Try to figure out what you react to. Often it is pollen, in that case you can get short-term relieve from a change of scenery. A seashore or rainy area has cleaner air. Urban centers can also help as there is not as much vegetation. In the long term you can desensitise, that helps some people.

If you do have asthma keep in mind that it is partially a mental thing, it can get worse if you obsess about it. If you have an attack stay calm, distract yourself, maybe drink some tea and listen to music, get fresh air and sit upright. Inhalers can become part of the mental problem, as a kid I would get pretty bad asthma attacks when my inhaler was unavailable. Inhalers can also have a placebo effect, try inhaling and coughing out the medicine immediately - in my case it worked just as well as a full dose.

Also take a look at your food. Even if you don't have food allergies bad nutrition can worsen allergies. As an experiment, lay off milk products for a few weeks and look whether that changes anything.

It may also help to ask your insurance about allergies, insurance companies have a strong incentive in fixing allergies in their customers, so they often recommend treatment.


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Old September 19th, 2013   #3
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Default Re: Regarding Allergies and Inhaled Medicine

Any particular number of doctors that would be good? Anything else in particular I should take into note about them other than their specialization? I get the feeling those two questions might come of as sarcasm. It isn't just so you know.

I guess from your description, it does sound more like an allergy rather than asthma. It really is random in when it occurs otherwise most of the time it just feels like saliva obstruction in my throat. I also don't have much problem breathing while lying down unless I'm already heavily suffering from the allergy.

I'm pretty sure it may not be pollen or food. I'm eating pretty much the same things I've been eating for the last few years. Wouldn't I have noticed symptoms earlier if it was bad nutrition?And I am pretty much in an urban center.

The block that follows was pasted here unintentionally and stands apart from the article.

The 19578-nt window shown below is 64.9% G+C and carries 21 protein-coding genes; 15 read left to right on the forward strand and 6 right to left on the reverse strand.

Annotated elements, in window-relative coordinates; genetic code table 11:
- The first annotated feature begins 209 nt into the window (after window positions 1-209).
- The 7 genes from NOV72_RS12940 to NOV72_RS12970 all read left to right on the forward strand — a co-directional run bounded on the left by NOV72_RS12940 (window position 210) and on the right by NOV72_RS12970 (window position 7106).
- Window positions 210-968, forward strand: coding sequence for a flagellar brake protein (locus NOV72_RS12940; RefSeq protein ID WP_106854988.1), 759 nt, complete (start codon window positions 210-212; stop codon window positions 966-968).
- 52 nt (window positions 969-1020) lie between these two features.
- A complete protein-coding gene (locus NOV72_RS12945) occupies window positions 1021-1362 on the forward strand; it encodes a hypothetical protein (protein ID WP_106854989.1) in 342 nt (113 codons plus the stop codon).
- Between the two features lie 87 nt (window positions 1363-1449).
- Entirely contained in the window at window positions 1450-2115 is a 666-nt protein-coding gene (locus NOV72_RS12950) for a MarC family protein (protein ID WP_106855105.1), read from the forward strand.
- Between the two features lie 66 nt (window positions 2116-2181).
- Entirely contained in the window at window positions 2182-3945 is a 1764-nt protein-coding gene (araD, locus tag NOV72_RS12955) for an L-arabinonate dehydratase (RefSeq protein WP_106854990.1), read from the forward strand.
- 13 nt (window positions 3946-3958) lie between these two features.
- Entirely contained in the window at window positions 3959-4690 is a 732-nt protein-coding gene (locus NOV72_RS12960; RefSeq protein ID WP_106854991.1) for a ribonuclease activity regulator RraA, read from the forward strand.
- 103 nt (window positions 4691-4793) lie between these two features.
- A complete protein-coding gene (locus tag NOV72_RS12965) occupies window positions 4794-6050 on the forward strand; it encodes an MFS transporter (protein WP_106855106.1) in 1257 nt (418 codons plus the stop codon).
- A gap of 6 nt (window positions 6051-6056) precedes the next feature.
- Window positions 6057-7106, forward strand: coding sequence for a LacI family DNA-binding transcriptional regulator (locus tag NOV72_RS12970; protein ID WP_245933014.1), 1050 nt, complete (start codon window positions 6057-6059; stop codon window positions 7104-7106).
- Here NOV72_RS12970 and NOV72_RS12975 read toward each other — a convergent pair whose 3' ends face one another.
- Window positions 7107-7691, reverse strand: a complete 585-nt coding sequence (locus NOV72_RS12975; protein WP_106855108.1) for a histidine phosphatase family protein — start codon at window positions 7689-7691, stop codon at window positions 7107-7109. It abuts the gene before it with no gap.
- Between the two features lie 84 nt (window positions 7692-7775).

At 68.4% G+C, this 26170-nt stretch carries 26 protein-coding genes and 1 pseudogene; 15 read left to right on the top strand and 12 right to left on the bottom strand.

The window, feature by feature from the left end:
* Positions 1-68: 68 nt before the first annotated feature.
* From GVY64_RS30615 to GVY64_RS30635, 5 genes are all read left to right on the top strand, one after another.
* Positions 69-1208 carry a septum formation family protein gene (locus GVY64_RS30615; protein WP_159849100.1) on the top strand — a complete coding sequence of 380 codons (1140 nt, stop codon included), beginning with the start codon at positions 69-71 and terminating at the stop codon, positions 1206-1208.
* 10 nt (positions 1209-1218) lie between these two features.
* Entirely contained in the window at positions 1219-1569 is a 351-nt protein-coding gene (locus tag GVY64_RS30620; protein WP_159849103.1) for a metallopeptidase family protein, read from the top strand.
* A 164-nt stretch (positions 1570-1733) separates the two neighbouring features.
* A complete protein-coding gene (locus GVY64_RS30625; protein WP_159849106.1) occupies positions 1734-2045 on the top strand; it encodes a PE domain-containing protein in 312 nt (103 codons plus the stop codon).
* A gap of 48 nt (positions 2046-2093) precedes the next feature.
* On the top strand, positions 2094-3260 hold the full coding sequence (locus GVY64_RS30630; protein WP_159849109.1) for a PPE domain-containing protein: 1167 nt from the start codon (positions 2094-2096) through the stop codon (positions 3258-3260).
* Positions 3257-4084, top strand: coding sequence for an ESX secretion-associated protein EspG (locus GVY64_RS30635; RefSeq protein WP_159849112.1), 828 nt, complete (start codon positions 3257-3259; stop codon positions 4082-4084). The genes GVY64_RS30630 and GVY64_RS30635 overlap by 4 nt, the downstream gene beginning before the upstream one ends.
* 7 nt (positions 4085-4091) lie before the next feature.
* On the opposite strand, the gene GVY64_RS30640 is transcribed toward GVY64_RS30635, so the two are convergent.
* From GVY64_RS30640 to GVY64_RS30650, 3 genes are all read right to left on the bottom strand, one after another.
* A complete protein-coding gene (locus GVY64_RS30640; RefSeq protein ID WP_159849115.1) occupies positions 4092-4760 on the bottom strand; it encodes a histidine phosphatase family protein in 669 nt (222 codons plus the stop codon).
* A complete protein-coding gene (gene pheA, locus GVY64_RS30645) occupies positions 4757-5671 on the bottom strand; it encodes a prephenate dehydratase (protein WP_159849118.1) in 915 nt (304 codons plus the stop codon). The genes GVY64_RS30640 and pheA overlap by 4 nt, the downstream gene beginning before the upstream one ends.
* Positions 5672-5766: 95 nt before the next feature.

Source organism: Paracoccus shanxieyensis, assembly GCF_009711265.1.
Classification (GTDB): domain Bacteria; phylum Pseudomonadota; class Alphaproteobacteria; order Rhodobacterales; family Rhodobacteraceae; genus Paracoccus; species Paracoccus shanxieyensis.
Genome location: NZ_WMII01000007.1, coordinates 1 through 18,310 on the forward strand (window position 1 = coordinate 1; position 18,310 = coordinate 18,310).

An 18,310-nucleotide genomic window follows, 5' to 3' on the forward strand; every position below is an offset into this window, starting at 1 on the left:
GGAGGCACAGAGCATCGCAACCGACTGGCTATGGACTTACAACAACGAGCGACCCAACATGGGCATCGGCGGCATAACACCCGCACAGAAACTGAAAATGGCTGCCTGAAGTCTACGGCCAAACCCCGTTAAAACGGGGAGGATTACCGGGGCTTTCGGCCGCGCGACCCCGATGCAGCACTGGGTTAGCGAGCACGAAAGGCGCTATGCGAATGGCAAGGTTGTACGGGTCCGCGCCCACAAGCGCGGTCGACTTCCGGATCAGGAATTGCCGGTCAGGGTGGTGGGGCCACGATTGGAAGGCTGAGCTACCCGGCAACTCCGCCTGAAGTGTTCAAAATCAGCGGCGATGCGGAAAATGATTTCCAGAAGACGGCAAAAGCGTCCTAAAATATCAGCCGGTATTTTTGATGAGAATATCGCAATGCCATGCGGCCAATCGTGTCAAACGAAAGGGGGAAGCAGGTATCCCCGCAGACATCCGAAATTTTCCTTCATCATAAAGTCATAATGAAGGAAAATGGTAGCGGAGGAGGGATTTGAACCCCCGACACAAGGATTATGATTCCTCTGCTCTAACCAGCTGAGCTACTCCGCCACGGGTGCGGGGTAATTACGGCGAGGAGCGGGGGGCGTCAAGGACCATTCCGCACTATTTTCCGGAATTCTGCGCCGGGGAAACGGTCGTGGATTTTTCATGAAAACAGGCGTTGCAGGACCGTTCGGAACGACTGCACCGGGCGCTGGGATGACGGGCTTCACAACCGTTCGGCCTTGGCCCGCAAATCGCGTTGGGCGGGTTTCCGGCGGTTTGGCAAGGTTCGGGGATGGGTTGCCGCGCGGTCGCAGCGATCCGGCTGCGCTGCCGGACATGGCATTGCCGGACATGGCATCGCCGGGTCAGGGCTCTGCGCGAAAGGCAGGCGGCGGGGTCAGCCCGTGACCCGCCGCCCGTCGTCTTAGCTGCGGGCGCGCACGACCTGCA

I try not to rely on my inhaler, but when it gets bad, it just keeps getting worse. I'm really not sure about the inhaler thing but calming down doesn't help much other than allowing me to control my breathing under duress.

There is a thermal power plant ~5 Km nearby. You don't suppose the effluents from there could have an occasional adverse effect along with pollution caused by the rest of the traffic? Like a sort of slow buildup of toxins that usually starts causing me problems, especially if I am in a bad condition (mild sleep deprivation, physical exertion/exhaustion)?
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Old September 19th, 2013   #4
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Default Re: Regarding Allergies and Inhaled Medicine

With doctors it depends a lot on what feeling you get when you talk to them. If you only meet doctors who give you the impression that they don't care then continue looking. If you find one who takes time to explain things to you stay with him/her. That's my experience, anyhow.

You can develop allergies as you get older, many people develop food allergies after their 20s, so food that didn't give you any trouble before may be a problem now. As for bad nutrition, what I mean with that is that unhealthy food can make existing allergies worse. Suppose you are slightly allergic to pollen; eat healthy food and you may not notice, eat bad food and this allergy may get worse.

I don't think powerplants or traffic pollution is a cause of your problems. Mostly it is the organic stuff that causes reactions - food, pollen, hair of animals. But let a doctor check that out, they can test you for allergens pretty quickly these days.